So I would like to ask you all a favour. Could you please let all your contacts online know about my Blog and encourage them to Follow it and view my posts. I know it may seem like a strange request, but it really would help me to get my book published. If you could share it on your social media pages, it would also really be appreciated.

Thank you in advance for your support.

Mark

 

How can you stop your children from constantly fighting with each other?

It doesn’t matter whether your children are Toddlers or Teenagers, they will always try to test themselves against their siblings. Finding out who is the strongest, the most dominant and the smartest, is the natural way, and is an integral part of their childhood. As they grow older, until they are adults, they will continue to test themselves against each other. But this can be very tiring on you. So what can you do to lessen the stress?

Throughout your children’s upbringing, you have been able to use distraction, and it has worked on very many occasions to get you out of awkward situations. Whether it was your Toddler sulking, throwing a tantrum or refusing to eat. It will still work, irrespective of how old they are, and is one of the best strategies you can use as a parent. So when they start fighting, this should be your primary weapon against it.

Distracting them could be you telling a silly joke, or suddenly making a really loud noise, but try to resist the urge to start screaming and shouting. What you really need to do is to catch their attention. Break their concentration on what they are doing, so they forget what they were bickering about, in this case fighting. It will soon blow over, calm will be restored and your nerves can relax again…………….until the next time. Don’t we just love our children!

How do I react and behave while my baby is being born?

One of the most moving, emotional and significant moments of you and your partner’s lives, is the birth of your child. Nothing can prepare you as a Dad, for the arrival of this new being into the world. It is so emotionally charged, that there is a real risk that reason goes out of the window.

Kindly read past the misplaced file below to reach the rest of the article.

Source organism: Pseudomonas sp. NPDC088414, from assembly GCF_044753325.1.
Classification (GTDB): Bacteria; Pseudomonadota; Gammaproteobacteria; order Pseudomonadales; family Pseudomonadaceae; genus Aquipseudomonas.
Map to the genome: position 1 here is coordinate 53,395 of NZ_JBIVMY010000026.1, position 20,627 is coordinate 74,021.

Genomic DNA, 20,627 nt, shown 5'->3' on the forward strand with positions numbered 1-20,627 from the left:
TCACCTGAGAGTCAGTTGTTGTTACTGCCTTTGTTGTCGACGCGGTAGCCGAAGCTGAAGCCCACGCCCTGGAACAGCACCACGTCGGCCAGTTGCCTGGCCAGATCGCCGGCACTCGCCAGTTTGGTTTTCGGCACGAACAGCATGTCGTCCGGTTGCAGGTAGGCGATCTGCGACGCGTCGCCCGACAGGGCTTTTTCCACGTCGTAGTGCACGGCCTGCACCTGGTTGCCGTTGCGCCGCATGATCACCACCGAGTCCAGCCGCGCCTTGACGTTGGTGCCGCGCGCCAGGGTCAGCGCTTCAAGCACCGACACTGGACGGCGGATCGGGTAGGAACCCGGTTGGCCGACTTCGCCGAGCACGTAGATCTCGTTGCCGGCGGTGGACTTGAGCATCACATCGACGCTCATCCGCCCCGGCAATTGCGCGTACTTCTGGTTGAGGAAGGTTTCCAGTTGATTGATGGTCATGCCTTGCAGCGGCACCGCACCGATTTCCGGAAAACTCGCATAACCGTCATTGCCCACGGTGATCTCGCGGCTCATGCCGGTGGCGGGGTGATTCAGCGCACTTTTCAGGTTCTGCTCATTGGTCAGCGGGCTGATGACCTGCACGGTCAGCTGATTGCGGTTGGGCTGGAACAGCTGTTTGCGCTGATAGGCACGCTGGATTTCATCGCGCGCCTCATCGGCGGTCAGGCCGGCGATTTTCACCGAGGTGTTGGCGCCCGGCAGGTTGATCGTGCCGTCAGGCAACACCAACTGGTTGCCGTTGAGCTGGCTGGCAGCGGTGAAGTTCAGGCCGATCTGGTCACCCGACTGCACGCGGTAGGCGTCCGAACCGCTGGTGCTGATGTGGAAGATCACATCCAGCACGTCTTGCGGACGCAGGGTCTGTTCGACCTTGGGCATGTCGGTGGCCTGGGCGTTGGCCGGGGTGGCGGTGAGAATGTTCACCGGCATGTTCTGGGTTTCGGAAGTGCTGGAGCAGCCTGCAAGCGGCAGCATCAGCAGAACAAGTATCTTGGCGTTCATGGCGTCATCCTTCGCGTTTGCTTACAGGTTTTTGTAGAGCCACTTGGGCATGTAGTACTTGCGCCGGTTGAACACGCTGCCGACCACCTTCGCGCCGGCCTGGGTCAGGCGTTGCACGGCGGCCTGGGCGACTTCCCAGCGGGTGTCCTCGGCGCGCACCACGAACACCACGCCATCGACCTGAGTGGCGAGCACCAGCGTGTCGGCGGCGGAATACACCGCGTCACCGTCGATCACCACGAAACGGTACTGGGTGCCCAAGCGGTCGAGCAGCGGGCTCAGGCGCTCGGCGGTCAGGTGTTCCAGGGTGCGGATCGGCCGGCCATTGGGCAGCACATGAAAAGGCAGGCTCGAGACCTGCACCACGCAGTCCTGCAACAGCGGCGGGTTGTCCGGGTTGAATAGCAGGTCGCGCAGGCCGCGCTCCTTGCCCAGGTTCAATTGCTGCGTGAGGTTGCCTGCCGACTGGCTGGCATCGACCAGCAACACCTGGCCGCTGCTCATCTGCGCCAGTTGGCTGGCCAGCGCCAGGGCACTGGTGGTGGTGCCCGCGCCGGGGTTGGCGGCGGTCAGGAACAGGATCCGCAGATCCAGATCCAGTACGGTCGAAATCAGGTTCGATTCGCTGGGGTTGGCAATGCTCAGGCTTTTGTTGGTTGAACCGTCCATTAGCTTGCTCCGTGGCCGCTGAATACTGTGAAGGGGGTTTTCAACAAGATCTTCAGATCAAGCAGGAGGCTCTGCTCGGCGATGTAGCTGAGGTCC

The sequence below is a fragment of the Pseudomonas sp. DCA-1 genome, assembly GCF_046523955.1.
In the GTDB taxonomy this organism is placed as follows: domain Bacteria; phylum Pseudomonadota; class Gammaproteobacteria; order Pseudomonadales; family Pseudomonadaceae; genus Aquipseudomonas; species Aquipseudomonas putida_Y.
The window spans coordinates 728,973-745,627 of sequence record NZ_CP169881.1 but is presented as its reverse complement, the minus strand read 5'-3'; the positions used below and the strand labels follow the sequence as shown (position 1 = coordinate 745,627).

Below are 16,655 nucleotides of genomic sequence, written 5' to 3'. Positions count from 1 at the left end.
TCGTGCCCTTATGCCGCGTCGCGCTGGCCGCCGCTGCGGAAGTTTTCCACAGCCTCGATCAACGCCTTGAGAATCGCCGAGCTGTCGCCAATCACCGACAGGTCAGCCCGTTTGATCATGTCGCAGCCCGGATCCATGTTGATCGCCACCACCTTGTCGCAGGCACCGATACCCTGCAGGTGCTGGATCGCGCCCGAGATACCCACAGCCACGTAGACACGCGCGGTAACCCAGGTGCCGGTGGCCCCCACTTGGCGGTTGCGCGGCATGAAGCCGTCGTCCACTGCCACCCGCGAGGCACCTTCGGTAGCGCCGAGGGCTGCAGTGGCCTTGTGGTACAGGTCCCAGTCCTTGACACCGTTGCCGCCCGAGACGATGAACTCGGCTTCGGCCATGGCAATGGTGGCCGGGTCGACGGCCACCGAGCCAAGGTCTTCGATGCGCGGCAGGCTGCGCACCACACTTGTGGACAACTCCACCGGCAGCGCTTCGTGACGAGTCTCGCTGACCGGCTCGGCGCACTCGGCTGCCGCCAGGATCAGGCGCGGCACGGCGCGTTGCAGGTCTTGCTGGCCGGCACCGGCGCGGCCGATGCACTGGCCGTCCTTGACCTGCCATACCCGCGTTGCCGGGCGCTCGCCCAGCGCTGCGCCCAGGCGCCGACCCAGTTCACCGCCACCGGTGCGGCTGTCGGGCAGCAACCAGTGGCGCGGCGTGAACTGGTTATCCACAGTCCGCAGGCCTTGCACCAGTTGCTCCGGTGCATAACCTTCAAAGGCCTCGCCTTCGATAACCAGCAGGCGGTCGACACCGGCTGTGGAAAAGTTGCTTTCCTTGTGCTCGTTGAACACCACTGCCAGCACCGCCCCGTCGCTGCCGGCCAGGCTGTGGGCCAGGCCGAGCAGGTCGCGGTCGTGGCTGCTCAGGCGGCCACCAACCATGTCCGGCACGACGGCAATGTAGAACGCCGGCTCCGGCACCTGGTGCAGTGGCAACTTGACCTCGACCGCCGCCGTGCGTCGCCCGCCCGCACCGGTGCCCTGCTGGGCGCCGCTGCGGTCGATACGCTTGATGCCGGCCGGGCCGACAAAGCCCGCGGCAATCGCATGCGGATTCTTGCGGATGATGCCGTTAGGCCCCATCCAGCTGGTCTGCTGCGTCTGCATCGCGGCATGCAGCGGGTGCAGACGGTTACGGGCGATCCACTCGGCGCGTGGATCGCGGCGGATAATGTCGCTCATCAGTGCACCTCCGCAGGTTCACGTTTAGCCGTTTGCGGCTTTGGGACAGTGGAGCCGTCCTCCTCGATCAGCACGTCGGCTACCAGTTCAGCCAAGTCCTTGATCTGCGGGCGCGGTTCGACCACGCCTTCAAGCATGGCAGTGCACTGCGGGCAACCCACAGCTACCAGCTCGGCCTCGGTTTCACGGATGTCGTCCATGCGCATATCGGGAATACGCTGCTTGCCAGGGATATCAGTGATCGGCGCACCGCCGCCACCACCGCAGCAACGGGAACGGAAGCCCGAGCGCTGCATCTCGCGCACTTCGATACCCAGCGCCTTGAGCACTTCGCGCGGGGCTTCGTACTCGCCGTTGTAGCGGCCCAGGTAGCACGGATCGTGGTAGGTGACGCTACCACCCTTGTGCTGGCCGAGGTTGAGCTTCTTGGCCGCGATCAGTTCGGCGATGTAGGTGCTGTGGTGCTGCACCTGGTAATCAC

This is where your role as a father can be vital. Although you are not actually giving birth, your role is absolutely key to it all going well. Your partner will be in extreme pain, as well as not thinking very straight while your child is being born, so it is imperative that you try to remain calm.

She will say and do things, some of which may shock you and that you have never seen before, but don’t worry, you have the key tool, to help you both manage during this very highly charged event. Of course the midwife is very important, and will guide you both, but don’t forget the Birth Plan you and your partner decided on. Remember this was formulated in the cold light of day. This should be be your guide book, unless there is a medical emergency, in which case, of course, you must follow the doctor’s advice.

When you were planning for this moment, you and your partner will have decided what pain relief she would use, and so it is very important that you stick to this, despite anything she says during the actual childbirth. She will thank you afterwards, even if in the moment she is screaming at you. At times you will be tempted to throw your carefully thought out plan out the window, because your partner will be so uncomfortable.

When you decided it together, you reassured your partner that you were in this together, and now is when you can prove this to her. She will really appreciate this when you and your new born baby get back home.

 

When should you start setting your child goals?

Setting yourself objectives and understanding that there are rewards when you achieve them, is an important part of growing up. The question is when should you start teaching your child about them.

Sometimes you have to achieve those objectives before someone else manages to. Life is competitive, whether it is at school, or on the football field, or even amongst siblings, so achieving is a vital skill to learn for a young child.